Wednesday, January 19, 2011

Saba Tiv and the Shedding

The morning light shimmered through the canopy as Saba Tiv looked up at the flock of Kasliws going off for their daily hunts. She’d always wanted to work on the upper levels, to tend to the creatures of worship. But she had barely been able to get even the lowest of jobs after being tainted. That one blue feather had made her life more worthless than anyone else in the city.

Her and some other kids had been playing in the an old boat that day, trying to knock each other out. They had just gotten back to the dock, fighting to be the first out of the boat. It was the funnest day Saba Tiv could remember and would ever have again. She managed to wrestle her way on the boardwalk when the large feather landed on her. She was crying before it hit the water in front of her and her friends did not hesitate in running quickly to their homes to tell their parents. Even her sister ran, had she tried talking to Saba Tiv she too would have been tainted.

The shedding of the Kasliws is seen as getting rid of that which is not needed. The High Priests had told many stories of those that were cursed. They always ended in tragedy. Until it happened, Saba Tiv always thought they deserved it. But now she began to doubt. Most of the tainted left the village, some would turn to crimes and be sacrificed for the harvest, but Saba Tiv did what very few others tried. Though no one would speak to or about her, one day she just started cleaning. One of the rules her people followed was that if someone did something for you then you had to at the very least feed them.

It was something she’d only seen once in her lifetime. An old man would come by every once in a while just fixing things that were left broken outside of houses. He’d repair and leave them where they were found. The next day he’d come back and there would be scraps of food in their place. It wasn’t much, but the more she worked the better she ate.

Time passed by and she had a fairly nice place just outside of the city. Most of what decorated her abode was found floating under the giant trees, things that the villagers had lost or threw out. Everything was going the best it could, considering the circumstances, or they were until that day.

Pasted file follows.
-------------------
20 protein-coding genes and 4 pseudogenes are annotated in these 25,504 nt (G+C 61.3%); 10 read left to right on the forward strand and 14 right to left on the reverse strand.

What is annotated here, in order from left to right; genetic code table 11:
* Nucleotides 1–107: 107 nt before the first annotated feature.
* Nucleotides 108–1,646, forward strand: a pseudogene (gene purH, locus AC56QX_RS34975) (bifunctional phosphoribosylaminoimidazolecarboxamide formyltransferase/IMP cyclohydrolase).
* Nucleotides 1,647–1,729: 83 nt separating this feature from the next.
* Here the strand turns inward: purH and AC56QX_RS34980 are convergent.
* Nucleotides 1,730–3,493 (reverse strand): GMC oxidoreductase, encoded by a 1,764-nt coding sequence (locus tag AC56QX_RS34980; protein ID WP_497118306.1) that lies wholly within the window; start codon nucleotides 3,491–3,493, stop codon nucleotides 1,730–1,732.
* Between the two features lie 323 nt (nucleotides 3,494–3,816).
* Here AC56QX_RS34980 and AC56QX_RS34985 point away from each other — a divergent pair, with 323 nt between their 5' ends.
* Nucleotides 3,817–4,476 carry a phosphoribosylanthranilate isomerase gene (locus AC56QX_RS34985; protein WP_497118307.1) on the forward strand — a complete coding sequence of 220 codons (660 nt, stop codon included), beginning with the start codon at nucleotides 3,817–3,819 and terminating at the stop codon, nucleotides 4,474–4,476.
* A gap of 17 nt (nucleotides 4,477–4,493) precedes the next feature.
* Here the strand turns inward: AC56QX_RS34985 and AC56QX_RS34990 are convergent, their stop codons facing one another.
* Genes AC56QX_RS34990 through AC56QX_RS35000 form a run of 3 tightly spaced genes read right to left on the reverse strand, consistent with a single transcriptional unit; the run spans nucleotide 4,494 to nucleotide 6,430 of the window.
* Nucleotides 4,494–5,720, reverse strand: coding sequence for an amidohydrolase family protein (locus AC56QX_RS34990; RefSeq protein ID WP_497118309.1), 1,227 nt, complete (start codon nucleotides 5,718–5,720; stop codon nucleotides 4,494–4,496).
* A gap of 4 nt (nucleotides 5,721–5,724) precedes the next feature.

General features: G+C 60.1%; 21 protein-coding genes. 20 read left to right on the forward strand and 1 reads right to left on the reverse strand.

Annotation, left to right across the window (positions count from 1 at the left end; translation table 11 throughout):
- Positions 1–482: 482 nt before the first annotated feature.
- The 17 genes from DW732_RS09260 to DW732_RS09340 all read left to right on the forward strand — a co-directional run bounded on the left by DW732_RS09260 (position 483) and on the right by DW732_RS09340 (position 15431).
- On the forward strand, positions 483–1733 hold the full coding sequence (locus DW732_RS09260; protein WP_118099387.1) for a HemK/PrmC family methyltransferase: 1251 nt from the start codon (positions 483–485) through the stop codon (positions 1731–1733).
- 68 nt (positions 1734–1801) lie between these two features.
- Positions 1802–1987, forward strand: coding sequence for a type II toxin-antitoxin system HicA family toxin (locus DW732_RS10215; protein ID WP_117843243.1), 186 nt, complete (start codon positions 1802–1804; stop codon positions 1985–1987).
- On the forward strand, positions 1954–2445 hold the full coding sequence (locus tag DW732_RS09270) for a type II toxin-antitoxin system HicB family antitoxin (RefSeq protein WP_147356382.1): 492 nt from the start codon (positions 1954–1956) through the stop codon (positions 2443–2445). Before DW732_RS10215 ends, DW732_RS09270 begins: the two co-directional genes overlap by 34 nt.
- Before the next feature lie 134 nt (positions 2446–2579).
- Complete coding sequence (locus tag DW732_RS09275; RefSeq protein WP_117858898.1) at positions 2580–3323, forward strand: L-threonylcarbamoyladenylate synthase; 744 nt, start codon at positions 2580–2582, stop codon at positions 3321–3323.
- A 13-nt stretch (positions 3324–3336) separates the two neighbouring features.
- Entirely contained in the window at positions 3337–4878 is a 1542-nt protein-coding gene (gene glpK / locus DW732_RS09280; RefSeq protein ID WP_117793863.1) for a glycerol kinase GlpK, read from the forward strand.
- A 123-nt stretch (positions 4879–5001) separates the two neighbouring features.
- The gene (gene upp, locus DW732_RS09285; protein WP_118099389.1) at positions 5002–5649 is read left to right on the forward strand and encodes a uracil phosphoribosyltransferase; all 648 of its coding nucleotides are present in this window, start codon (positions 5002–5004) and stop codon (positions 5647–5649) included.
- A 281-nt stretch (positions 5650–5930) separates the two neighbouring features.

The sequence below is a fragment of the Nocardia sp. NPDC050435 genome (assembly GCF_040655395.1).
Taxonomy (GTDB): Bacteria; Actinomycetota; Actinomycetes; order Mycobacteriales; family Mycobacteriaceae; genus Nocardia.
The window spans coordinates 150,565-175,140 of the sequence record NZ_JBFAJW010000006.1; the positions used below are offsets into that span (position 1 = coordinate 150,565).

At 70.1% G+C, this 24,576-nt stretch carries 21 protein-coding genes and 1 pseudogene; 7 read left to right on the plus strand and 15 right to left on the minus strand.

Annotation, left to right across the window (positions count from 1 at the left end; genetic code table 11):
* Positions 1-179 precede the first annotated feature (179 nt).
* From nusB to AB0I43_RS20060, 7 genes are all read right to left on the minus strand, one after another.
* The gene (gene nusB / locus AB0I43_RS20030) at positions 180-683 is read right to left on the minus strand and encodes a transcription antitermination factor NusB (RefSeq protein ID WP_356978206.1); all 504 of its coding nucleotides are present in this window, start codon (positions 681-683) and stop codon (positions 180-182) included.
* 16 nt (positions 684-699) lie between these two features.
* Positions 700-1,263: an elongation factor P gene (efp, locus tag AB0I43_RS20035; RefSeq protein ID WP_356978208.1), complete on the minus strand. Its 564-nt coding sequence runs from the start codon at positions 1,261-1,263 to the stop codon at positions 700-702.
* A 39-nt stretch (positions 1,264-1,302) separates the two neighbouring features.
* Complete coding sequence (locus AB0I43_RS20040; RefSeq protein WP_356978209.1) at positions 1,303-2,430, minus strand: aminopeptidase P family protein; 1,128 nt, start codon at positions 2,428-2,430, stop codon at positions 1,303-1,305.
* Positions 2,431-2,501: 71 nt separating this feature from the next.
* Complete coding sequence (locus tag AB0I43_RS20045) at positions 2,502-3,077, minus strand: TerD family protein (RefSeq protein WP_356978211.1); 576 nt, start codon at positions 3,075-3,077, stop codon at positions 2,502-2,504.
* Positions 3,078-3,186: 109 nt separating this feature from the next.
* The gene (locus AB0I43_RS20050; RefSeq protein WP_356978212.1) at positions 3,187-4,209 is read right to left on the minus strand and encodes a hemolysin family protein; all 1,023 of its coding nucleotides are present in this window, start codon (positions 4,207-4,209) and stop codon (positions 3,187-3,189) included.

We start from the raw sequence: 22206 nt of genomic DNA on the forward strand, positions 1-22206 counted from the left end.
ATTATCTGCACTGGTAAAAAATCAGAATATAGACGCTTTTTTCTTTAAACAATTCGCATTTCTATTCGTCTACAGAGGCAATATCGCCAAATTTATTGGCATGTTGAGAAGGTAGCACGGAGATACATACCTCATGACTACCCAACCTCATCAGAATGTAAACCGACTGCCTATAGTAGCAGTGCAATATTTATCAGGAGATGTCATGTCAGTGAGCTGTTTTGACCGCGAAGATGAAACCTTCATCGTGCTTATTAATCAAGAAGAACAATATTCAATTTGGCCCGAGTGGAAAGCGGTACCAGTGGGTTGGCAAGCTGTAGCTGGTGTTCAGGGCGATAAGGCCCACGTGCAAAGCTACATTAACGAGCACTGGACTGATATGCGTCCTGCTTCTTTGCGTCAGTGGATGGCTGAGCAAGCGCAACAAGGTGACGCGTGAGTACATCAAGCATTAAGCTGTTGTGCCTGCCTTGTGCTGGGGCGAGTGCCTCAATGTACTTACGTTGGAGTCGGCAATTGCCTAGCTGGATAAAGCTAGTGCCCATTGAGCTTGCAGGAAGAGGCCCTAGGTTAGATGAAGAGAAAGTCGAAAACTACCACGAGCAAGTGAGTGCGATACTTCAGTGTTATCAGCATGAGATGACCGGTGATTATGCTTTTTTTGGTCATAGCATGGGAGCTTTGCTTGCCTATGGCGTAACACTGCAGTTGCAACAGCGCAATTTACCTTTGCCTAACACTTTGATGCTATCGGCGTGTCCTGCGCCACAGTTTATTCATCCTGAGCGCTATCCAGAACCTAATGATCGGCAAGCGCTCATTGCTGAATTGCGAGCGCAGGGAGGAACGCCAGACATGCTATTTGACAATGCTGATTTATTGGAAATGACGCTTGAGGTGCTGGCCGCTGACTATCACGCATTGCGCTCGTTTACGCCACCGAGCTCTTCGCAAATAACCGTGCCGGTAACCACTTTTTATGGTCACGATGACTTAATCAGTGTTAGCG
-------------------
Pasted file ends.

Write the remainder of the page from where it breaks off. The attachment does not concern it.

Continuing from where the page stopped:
Saba Tiv was walking through the city that morning having already cleaned a few places and eaten a healthy breakfast. Her sister was walking down the path towards her. She wanted very much to turn and run away, and she almost did. Until she heard the loud crack of the board and saw her sister fall into the water. She dropped her supplies and ran as fast as she could.

Her sister was screaming for help trying to stay afloat, but she’d never learned to swim. Saba Tiv reached out as far as she could but her sister refused to acknowledge her presence, continuing to scream for help. By the time the nearest boat reached her she had already drowned, tainted the waters with death.

It had been a long time since anyone had died in the water, a long time since the last sacrifice was needed to appease the Goddess of the water. The village would not be allowed to catch their food until a sacrifice was made to the Moht Gruvt. The large fish slumbered under Dwour, the sacred tree, until it sensed death.

The guards of the High Priests came down and took Saba Tiv away. The best sacrifice for the village had always been an outcast. She did not fight it. She still accepted all the rules of her society and understood it was her place. And after watching her sister die she welcomed it. It must have devastated her parents to have one child tainted from the sky and one tainted from the water. If it did, they did not show it.